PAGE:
Sylvester Clarke: West Indies fast bowler
Full name: Sylvester Theophilus Clarke
Born: December 11, 1954 at Christ Church, Barbados
Died: December 4, 1999 at Christ Church, Barbados
Major teams: West Indies, Barbados, Northern Transvaal, Orange Free State, Surrey, Transvaal
Playing role: Fast bowler, lower order batsman
Sylvester Clarke’s run-up was not necessarily the most sublime; it was one where he’d accelerate quickly and enter his delivery stride with a contortion of limbs. However awkward his action appeared, it was able to deliver the ball well in excess of 85 miles per hour – and with disconcerting bounce.
Former Australia captain Steve Waugh, in his autobiography summed it up as follows: "Pace and bounce of the kind Clarke could muster is something you can't prepare for.” He added, “It's an assault both physically and mentally and the moment you weaken and think about what might happen, you're either out or injured..."
Clarke started playing First-class cricket for Barbados at a relatively late age for cricketers – 23. One year after making his First-class debut, he wore the maroon cap of the West Indies. His ascent was as quick as his bowling, although he owed it to the defections of key players who played World Series Cricket under Kerry Packer.
Clarke had a creditable debut, taking six wickets against Australia at Guyana. However, the Barbadian pace bowler was unlucky to play at a time when the Caribbean had a plethora of fast bowling options. When the “Packer players” returned, Clarke was a fringe player.
His decision to play in South Africa during the infamous “rebel tours” effectively curtailed his international career. As his bowling records show, the 6'2 fast bowler was more than capable with the ball in hand.
Sylvester Clarke's bowling records
Clarke has a good international record, but he excelled in First-class cricket – playing for Barbados, as well as in South Africa and England. He even demonstrated prowess with the bat – scoring one First-class hundred. However, he was best remembered for an infamous incident in a 1980 Test match against Pakistan at Multan.
Clarke retaliated to being harassed and pelted by Pakistan supporters by tossing a brick used as a boundary marker into the crowd. A 22-year old student was injured as a result. To make amends Clarke visited the student in hospital and apologized for that incident. However, he still faced a three-match ban for it.
The fast bowler’s nine seasons were certainly impressive. Many English County batsmen reckoned that Clarke was the fastest and nastiest of fast bowlers on the County circuit – notwithstanding the West Indian greats who were playing at that time as well. The Barbadian was one of 20 Surrey cricketers honoured by the County in 2005.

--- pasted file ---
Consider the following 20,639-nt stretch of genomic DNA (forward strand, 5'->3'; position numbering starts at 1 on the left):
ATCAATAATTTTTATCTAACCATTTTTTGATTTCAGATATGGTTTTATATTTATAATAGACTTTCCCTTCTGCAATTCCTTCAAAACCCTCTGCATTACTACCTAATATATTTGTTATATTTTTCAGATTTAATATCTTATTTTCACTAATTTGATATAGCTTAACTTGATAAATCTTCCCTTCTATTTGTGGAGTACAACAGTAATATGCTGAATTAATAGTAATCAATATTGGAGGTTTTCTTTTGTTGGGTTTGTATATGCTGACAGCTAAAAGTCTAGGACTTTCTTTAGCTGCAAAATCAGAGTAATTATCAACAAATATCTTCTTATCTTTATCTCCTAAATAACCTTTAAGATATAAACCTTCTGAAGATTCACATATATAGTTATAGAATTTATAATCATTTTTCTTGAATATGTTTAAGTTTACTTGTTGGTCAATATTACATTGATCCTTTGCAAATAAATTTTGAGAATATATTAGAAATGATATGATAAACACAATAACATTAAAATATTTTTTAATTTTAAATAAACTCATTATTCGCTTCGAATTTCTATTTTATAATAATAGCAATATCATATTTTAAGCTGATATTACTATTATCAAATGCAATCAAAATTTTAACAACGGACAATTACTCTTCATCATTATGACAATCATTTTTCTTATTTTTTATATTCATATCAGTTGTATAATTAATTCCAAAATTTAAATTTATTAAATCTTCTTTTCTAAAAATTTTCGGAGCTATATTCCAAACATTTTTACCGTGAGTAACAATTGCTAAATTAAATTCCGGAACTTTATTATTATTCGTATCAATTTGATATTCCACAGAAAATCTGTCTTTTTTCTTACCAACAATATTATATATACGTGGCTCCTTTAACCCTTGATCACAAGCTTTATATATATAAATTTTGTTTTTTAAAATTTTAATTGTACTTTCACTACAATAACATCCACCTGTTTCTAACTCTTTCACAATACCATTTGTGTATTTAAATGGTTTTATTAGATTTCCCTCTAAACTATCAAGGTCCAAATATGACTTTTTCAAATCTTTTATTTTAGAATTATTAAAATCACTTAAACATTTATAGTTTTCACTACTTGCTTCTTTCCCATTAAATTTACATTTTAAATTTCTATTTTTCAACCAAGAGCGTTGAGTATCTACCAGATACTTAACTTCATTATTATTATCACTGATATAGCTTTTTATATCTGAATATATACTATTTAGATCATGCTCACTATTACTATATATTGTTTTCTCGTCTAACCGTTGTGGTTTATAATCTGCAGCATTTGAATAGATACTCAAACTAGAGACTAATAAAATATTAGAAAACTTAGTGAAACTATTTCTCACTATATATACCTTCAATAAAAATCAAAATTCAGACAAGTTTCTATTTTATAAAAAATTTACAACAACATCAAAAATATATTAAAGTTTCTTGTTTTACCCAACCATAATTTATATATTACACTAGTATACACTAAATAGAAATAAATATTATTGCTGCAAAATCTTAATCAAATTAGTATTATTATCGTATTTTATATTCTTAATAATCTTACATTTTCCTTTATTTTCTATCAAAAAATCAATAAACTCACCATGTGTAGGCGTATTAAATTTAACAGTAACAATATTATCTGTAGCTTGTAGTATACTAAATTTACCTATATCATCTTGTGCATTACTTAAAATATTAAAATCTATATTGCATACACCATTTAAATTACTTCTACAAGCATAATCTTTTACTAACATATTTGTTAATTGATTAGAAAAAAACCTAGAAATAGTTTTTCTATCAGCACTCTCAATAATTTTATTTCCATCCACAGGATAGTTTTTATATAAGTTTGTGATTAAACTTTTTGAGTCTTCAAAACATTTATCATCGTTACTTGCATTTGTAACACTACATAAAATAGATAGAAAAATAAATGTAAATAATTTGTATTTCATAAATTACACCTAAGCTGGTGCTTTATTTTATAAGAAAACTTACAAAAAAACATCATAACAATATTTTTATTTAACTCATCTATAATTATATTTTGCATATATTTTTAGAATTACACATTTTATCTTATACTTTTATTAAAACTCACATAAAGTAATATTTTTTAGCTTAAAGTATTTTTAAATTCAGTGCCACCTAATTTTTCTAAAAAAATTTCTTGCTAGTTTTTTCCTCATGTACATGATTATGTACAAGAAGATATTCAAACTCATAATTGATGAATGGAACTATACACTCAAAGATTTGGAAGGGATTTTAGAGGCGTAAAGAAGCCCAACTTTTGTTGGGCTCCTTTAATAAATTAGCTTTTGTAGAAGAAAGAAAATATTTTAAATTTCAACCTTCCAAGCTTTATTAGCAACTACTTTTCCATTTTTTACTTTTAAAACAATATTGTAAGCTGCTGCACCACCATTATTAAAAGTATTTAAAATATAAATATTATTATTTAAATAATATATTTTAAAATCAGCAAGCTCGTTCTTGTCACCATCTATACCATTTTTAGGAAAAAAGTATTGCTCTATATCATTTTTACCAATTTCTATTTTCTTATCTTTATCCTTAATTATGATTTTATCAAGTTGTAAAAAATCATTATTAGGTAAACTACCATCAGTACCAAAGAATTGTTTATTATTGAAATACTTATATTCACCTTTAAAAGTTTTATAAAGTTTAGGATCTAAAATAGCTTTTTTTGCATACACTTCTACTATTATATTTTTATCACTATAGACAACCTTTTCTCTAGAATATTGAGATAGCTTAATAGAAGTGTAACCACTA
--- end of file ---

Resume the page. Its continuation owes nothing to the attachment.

Sylvester Clarke died in 1999; just weeks after he played a club match in his native Barbados. Weeks earlier, he had attended the funeral of Malcolm Marshall – the former West Indies bowler who took 376 Test wickets. While Clarke’s international career was brief, he made a mark in First-class cricket and would be remembered as one who helped to establish the West Indian pace tradition.
More hubs on fast bowling
- Reverse swing in cricket: A misunderstood art
Reverse swing, whether it goes away from the batsman or otherwise, goes contrary to a batsmans expectation. The cricket ball swings in a manner contrary to what the seam position and shine of the ball suggests it should.
- Cricket controversies: Colin Croft vs Fred Goodall
The 1980/81 West Indies tour of New Zealand is regarded as the most acrimonious tours of all. The contention was the incompetent officiating by the home umpires - particularly one Fred Goodall.
- Curtly Ambrose: The mean West Indian bowling machine
Curtley Ambrose is one of the fast bowling legends of the game, not just for his impressive statistics, but the way he instilled fear in opposing batsmen.
- Ian Bishop: West Indies fast bowler
In his prime, few were faster and more destructive to batting line-ups than Ian Raphael Bishop. The former West Indies and Trinidad and Tobago fast-bowler was a fearsome proposition on most cricket pitches.
- Michael Holding: West Indies' Whispering Death
As a ccricket commentator, Michael Holding is critical and controversial. In his playing days, he was the best of the lot.
- Patrick Patterson: West Indies cricketer
Balfour Patrick Patterson - better known as Patrick Patterson, for obvious reasons - was surely in the class of nasty quick bowlers. Batsmen who faced him had to use their skill and technique to defend their wicket.
- Cricket: Best fast bowlers of all time
Pace, determination, fitness and aggressions are just some of the attributes that spawned some of cricket's fastest and meanest bowlers.
More by this Author
The Aussies had a slew of quick bowlers who used a combination of pace, guile and skill to outwit opposing batsmen. This list of Aussie fast-men is based on the pace bowlers who scalped the most wickets in Test matches.
Muttiah Muralitharan was the first bowler to take 800 Test wickets. Shane Warne was the first to 700 Test wickets. However, many dispute that Muralitharan is the best spinner in cricket history. Here's a detailed...
Prudence is one of the fundamental principles of accounting. It suggests that assets or revenue should not be overstated. On the flip side, liabilities and expenses should not be understated either.
No comments yet.